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New research quantifying lameness in feedlot cattle

Because of the economic significance and prevalence in dairy, there has been a great deal of research on the incidence and types of lameness in dairy cows. However, in the beef cattle industry, we have not had the same amount of research that quantified the prevalence and types of lameness.
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Lameness in cattle is an obvious animal welfare issue. Lame cattle appear to experience extreme pain, have difficulty moving to feed and water, and in some severe cases, may need to be humanely euthanized in a timely fashion.

It has long been recognized as a significant economic issue as well. For example, in the dairy industry, lameness ranks as the third most important economic health problem after fertility and mastitis.

Because of the economic significance and prevalence in dairy, there has been a great deal of research on the incidence and types of lameness in dairy cows. However, in the beef cattle industry, we have not had the same amount of research that quantified the prevalence and types of lameness.

That has begun to change in the last few years with a variety of research studies in Western Canada examining topics such as toe-tip necrosis in feedlot cattle, digital dermatitis (or hairy heel wart), arthritis, foot rot and other causes of lameness.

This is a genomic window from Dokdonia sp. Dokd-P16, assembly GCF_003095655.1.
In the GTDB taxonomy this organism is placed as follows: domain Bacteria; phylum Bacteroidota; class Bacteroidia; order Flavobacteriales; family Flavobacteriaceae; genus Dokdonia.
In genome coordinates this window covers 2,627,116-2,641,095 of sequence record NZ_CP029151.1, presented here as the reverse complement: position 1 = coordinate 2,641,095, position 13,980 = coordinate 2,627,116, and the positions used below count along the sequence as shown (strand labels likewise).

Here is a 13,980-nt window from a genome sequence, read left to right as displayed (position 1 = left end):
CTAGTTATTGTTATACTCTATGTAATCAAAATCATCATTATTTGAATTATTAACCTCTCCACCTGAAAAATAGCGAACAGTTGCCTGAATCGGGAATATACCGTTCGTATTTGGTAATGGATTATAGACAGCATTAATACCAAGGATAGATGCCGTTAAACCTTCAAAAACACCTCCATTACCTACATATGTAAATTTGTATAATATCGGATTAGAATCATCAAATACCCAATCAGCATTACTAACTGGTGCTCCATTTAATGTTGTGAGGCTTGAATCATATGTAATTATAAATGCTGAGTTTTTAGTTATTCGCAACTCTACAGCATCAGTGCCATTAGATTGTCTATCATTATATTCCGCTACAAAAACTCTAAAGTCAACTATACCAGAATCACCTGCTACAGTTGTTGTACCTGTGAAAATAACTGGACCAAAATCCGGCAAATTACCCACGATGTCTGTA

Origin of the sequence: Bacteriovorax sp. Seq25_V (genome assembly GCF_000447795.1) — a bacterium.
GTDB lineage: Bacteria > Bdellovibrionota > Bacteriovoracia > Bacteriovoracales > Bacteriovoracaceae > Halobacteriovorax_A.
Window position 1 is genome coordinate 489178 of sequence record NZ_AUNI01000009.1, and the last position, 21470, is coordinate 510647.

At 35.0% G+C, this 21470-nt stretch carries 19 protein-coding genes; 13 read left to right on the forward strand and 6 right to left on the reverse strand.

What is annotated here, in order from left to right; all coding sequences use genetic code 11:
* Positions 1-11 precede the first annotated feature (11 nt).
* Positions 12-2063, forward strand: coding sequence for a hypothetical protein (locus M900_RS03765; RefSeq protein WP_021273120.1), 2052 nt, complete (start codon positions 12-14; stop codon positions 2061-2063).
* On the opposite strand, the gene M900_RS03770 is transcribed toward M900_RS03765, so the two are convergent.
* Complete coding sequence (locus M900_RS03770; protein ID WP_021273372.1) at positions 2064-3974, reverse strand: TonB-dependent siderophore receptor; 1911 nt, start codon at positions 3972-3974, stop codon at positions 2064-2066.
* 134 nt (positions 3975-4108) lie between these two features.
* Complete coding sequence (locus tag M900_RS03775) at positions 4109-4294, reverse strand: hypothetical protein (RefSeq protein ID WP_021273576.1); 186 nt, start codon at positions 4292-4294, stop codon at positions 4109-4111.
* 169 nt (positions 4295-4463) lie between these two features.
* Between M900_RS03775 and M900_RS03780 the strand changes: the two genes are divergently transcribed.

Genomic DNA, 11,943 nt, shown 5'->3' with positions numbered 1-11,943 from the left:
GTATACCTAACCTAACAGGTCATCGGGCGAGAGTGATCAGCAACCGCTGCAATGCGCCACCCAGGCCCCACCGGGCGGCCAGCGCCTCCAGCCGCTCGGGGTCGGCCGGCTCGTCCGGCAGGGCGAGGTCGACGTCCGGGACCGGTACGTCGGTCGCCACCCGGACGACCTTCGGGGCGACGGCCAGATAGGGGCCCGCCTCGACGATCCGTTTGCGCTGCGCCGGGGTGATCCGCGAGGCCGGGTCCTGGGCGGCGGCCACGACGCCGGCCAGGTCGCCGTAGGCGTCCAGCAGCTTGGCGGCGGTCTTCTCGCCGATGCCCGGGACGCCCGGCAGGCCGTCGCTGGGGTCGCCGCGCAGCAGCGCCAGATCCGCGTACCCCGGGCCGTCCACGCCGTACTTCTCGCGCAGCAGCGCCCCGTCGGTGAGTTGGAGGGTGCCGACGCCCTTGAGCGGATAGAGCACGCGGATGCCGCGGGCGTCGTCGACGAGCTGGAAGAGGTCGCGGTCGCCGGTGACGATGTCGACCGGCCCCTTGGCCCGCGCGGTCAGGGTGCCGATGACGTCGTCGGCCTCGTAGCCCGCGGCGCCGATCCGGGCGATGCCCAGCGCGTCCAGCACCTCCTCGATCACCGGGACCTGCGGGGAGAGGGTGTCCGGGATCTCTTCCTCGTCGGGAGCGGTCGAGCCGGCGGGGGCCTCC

Recently an article was published in the journal Translational Animal Science that describes the prevalence of various types of lameness in Alberta feedlot cattle. The paper was authored by Jessica Davis-Unger, a masters of science student from the University of Calgary along with other researchers from the University of Calgary’s School of Veterinary Medicine, Agriculture Canada’s research centre in Lethbridge, the Coaldale Veterinary Clinic and Veterinary Agri-Health Services.

The authors used feedlot cattle health records from 28 feedlots over a period of 10 years, which included more than 650,000 cattle records providing estimates of how common various lameness conditions were in western Canadian feedlots.

Over those 10 years of animal health records, about 14 percent of the cattle entering feedlots were diagnosed with a disease, and 32.3 percent of these cattle were selected for treatment specifically for lameness.

The result is that the diagnosis of lameness occurred in 3.3 percent of steers placed in these feedlots and in 4.7 percent of heifers.

Bovine respiratory disease (BRD) was still the most common reason for being selected for treatment with 46 percent of sick cattle being diagnosed with BRD. One particularly interesting finding was that there was a greater likelihood of BRD occurring after a diagnosis of lameness.

The authors of the study suggest that lame cattle could have changes in behaviour or their immune system might be compromised, resulting in them being more likely to develop BRD.